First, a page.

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Who was Hilda "Jane" Worthington Smith?

She is a unique combination of the visionary, the realistic activist, and the pioneer, guided always by an unshakeable common sense which never permits her to substitute ideology, conventional wisdom or lofty principle for the direct approach to meeting a clearly perceived human need. Above all, she brings out the best in other people through her genuine warmth of feeling, her imaginative insight into their potentialities, her belief and trust in them, and her sense of the wholeness and richness of life which has made her insist that poetry and astronomy are as relevant to workers' education as are economics and public speaking.

From Caroline F. Ware, author, historian and social scientist. Former teacher at the Bryn Mawr Summer School.

 
And what is workers' education?  

I think the first thing is to say what workers' education is and what it is not. I'd like to say, first, it is not vocational education. Many people think that that is what it is; it's not trade training for workers. That's entirely separate, should supplement workers' education and go along with it. But it is not the same thing. Workers' education is a specialized branch of adult education. It covers in general the economic and labor problems related to the experience of industrial workers, office workers, farmers, anything that touches the economic field. It is also and usually supplemented with much work in English, with elementary science, social psychology, with history, with a background of life in the United States. It touches: employers' problems, trade union problems, the worker in the community as citizen, the government's relation to industry and to the labor movement.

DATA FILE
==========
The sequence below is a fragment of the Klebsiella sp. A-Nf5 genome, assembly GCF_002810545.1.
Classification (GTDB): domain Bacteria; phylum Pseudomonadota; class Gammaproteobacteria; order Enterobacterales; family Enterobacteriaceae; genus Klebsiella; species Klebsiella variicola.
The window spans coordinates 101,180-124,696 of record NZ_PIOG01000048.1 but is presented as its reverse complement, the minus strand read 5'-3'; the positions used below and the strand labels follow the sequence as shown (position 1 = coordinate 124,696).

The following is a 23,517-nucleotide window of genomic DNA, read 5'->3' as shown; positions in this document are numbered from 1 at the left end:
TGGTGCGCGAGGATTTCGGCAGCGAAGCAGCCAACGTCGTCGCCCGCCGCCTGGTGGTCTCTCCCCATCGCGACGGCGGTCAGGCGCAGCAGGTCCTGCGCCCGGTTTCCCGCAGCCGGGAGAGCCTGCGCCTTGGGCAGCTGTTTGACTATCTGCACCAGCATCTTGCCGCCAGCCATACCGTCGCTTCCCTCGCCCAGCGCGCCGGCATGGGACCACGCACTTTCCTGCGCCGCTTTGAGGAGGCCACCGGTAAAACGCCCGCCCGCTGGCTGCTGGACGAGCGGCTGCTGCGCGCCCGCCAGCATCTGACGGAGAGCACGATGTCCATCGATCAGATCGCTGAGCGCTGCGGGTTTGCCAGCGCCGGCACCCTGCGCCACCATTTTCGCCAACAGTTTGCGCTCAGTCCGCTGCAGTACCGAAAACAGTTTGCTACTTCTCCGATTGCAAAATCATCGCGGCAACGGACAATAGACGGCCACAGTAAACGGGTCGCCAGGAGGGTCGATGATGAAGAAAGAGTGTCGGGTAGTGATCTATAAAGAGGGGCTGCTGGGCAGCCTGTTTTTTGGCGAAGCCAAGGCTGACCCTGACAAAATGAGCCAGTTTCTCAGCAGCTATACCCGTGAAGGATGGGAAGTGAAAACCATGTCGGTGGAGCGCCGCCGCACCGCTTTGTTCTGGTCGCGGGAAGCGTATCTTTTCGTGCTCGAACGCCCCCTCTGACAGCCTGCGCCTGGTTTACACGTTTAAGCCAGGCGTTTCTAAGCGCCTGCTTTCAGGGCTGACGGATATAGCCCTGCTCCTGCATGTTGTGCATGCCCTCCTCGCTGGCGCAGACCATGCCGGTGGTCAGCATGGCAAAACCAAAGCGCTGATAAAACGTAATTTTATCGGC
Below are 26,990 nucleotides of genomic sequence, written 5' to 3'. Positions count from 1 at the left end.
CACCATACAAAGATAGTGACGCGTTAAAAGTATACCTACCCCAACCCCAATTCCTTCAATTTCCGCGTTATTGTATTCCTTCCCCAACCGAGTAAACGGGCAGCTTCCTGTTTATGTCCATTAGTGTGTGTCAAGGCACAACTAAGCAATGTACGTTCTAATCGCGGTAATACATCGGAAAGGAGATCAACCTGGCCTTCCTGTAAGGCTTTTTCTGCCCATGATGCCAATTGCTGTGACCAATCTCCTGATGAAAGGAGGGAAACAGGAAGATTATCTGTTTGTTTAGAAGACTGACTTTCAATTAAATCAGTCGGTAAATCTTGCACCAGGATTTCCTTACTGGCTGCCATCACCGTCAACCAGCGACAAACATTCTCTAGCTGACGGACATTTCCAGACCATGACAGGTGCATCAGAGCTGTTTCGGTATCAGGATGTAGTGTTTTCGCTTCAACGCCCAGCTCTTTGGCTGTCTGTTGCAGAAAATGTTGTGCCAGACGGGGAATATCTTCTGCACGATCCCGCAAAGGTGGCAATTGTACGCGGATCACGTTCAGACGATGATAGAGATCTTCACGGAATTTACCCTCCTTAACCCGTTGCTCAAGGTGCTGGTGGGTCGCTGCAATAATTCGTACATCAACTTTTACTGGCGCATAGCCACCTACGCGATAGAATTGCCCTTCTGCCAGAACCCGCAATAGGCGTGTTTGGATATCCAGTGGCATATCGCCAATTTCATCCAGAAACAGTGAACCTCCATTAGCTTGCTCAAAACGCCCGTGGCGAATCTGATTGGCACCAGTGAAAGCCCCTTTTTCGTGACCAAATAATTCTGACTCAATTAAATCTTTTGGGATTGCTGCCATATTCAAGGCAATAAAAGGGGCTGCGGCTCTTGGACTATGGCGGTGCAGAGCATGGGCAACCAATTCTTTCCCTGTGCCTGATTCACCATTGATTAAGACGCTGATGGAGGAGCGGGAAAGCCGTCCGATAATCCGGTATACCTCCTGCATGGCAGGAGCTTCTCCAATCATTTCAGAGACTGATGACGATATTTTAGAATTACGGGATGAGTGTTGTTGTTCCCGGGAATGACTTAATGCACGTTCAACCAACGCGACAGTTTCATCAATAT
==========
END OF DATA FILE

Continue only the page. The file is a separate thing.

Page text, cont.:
Interview with Hilda Worthington Smith, Franklin D. Roosevelt Library, Hyde Park, NY, October 17, 1963

Workers'education was ... "unusual because it involved three groups virtually ignored at the time: women, blue collar workers, and blacks..."

Priscilla Van Tassel, New York Times, June 24, 1984, NJ5.

   
         
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